Auerbach on the Iliad and the Old Testament:

We have compared these two texts, and, with them, the two kinds of style they embody, in order to reach a starting point for an investigation into the literary representation of reality in European culture. The two styles, in their opposition, represent basic types: on the one hand [Iliad] fully externalized description, uniform illumination, uninterrupted connection, free expression, all events in the foreground, displaying unmistakable meanings, few elements of historical development and of psychological perspective; on the other hand [Old Testament], certain parts brought into high relief, others left obscure, abruptness, suggestive influence of the unexpressed, “background” quality, multiplicity of meanings and the need for interpretation, universal-historical claims, development of the concept of the historically becoming, and preoccupation with the problematic.

Auerbach lays out all of this schema very quickly in the first chapter, yet so much of it falls so easily from the juxtaposition of the two texts. What struck me was the combination of factors, how Auerbach associates the linear with the behavioral with the well-defined in the Iliad; and in the Old Testament, how he associates the psychological with the tentative and the inchoate, and the problematic. To rephrase his summation, the Iliad presents people as permanently established beings, and the Old Testament portrays them as torn between (religious) ideals for themselves and an uncertain ego/self.

Two associations come to mind. The first is Julian Jaynes and his portrayal of the split, pre-conscious mind devoid of self-conscious doubt, versus the unified mind with an uncommitted consciousness. Utterly implausible as a theory, I still find the analogy compelling.

The second is Alasdair MacIntyre’s version of Nietzsche’s critique of post-Kantian Enlightenment ethics, and MacIntyre’s deployment of it to make an argument in favor of Aristotelian teleological ethics, or (even better!) neo-Thomist ethics. MacIntyre places the starting point of ethical false consciousness at Kant, who, MacIntyre claims, separated the ethical imperative from the concept of “the good life” (cf. Aristotle) and “the good” (cf. Aquinas). In After Virtue he chiefly proposes Aristotelian ethics as a solution, suggesting that the embrace of a defined “good life” as a telos engenders ethical behavior. Elsewhere he seems to find this just as problematic and moves to Aquinas, but I’m more concerned with the Aristotle/Kant distinction.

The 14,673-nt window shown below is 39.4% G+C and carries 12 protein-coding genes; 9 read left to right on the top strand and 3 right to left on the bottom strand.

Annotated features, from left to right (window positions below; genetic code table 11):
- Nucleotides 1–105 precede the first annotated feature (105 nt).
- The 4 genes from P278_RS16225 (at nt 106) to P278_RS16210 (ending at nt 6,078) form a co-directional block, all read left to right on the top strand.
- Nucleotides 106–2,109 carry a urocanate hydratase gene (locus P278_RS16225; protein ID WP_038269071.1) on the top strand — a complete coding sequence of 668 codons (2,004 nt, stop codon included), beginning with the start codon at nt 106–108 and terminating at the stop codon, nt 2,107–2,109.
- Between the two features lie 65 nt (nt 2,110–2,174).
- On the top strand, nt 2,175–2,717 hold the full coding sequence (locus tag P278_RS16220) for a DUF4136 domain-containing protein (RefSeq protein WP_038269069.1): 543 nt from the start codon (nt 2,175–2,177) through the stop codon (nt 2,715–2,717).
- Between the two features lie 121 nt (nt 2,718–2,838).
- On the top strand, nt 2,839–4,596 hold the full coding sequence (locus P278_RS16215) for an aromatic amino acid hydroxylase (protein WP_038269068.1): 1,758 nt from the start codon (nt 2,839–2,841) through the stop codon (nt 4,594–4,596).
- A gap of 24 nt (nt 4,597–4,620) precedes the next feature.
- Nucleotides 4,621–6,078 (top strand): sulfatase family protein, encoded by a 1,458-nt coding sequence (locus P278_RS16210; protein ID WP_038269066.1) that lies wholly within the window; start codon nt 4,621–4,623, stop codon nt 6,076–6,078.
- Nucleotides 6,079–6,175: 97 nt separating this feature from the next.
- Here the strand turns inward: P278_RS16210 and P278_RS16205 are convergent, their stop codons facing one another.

MacIntyre’s dichotomy between Enlightenment ethical imperatives and Aristotle’s teleological life parallels loosely with the two sides Auerbach identifies in the two ancient works. In the Iliad, characters live out their lives–good and bad–as though by divine force, their characters established by the continued ease with which they fulfill our expectations of their behavior. In the Old Testament, characters are continually struggling with and against the dicta they mystically receive. While these may not be ethically imperative, the characters only avoid the logical gap that MacIntyre identifies in Kant by appealing to the universality of God. Otherwise, they are potentially just as alienated from their ideals as a post-Enlightenment ethicist.

It’s a tenuous connection. But I want to ask why Auerbach identifies such a split in ancient texts while MacIntyre and to some extent Nietzsche locate it at the dawn of modern ethics. Does it have something to do with the fields of literature vs. philosophy? I suspect that the difference in their viewpoints originates in Auerbach’s ability to deal in character and description (and its relation to the foreground/background of literature), while MacIntyre is dealing in intangible imperatives and universals (including the universal of the human and the life).

Both sides are dealing in abstractions, but Auerbach’s abstractions (i.e., characters) are by definition more pluralistic and implicit. It forces him to do more heavy lifting to synthesize a unified thesis, which he accomplishes mostly through an intimidating amount of cross-referencing. MacIntyre gets the philosophical theses for free, but he is consequently more prone to identify single authors as nexuses.

I won’t speculate yet on how this gets them to their respective positions, but I’ve got a few hundred pages left of Mimesis to read. But it’s always inspiring to see someone making a case for literature showing philosophy, even if it takes a book devourer like Auerbach to process it all.